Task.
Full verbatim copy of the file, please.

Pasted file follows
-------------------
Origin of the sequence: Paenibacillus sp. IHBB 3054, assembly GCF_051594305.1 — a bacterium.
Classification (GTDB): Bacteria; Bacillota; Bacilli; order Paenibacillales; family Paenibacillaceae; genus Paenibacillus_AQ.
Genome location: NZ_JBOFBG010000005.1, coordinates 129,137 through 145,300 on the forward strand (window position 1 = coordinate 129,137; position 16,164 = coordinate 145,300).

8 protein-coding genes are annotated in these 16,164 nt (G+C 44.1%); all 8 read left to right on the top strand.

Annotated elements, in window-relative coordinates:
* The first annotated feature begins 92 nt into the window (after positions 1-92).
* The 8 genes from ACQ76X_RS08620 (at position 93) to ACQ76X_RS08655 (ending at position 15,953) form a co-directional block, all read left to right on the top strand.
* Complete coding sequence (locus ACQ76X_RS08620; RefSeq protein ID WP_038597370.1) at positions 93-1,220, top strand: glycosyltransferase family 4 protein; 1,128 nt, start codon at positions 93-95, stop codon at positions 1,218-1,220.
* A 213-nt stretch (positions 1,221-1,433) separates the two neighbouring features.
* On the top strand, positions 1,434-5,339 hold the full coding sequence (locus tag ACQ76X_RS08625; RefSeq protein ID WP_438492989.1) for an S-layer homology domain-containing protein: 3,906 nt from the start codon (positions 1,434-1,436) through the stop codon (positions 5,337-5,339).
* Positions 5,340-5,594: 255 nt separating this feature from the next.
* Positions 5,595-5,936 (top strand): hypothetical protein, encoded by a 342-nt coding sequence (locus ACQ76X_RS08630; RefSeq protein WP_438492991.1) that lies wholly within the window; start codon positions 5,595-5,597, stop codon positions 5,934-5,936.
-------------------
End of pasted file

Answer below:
Origin of the sequence: Paenibacillus sp. IHBB 3054, assembly GCF_051594305.1 — a bacterium.
Classification (GTDB): Bacteria; Bacillota; Bacilli; order Paenibacillales; family Paenibacillaceae; genus Paenibacillus_AQ.
Genome location: NZ_JBOFBG010000005.1, coordinates 129,137 through 145,300 on the forward strand (window position 1 = coordinate 129,137; position 16,164 = coordinate 145,300).

8 protein-coding genes are annotated in these 16,164 nt (G+C 44.1%); all 8 read left to right on the top strand.

Annotated elements, in window-relative coordinates:
* The first annotated feature begins 92 nt into the window (after positions 1-92).
* The 8 genes from ACQ76X_RS08620 (at position 93) to ACQ76X_RS08655 (ending at position 15,953) form a co-directional block, all read left to right on the top strand.
* Complete coding sequence (locus ACQ76X_RS08620; RefSeq protein ID WP_038597370.1) at positions 93-1,220, top strand: glycosyltransferase family 4 protein; 1,128 nt, start codon at positions 93-95, stop codon at positions 1,218-1,220.
* A 213-nt stretch (positions 1,221-1,433) separates the two neighbouring features.
* On the top strand, positions 1,434-5,339 hold the full coding sequence (locus tag ACQ76X_RS08625; RefSeq protein ID WP_438492989.1) for an S-layer homology domain-containing protein: 3,906 nt from the start codon (positions 1,434-1,436) through the stop codon (positions 5,337-5,339).
* Positions 5,340-5,594: 255 nt separating this feature from the next.
* Positions 5,595-5,936 (top strand): hypothetical protein, encoded by a 342-nt coding sequence (locus ACQ76X_RS08630; RefSeq protein WP_438492991.1) that lies wholly within the window; start codon positions 5,595-5,597, stop codon positions 5,934-5,936.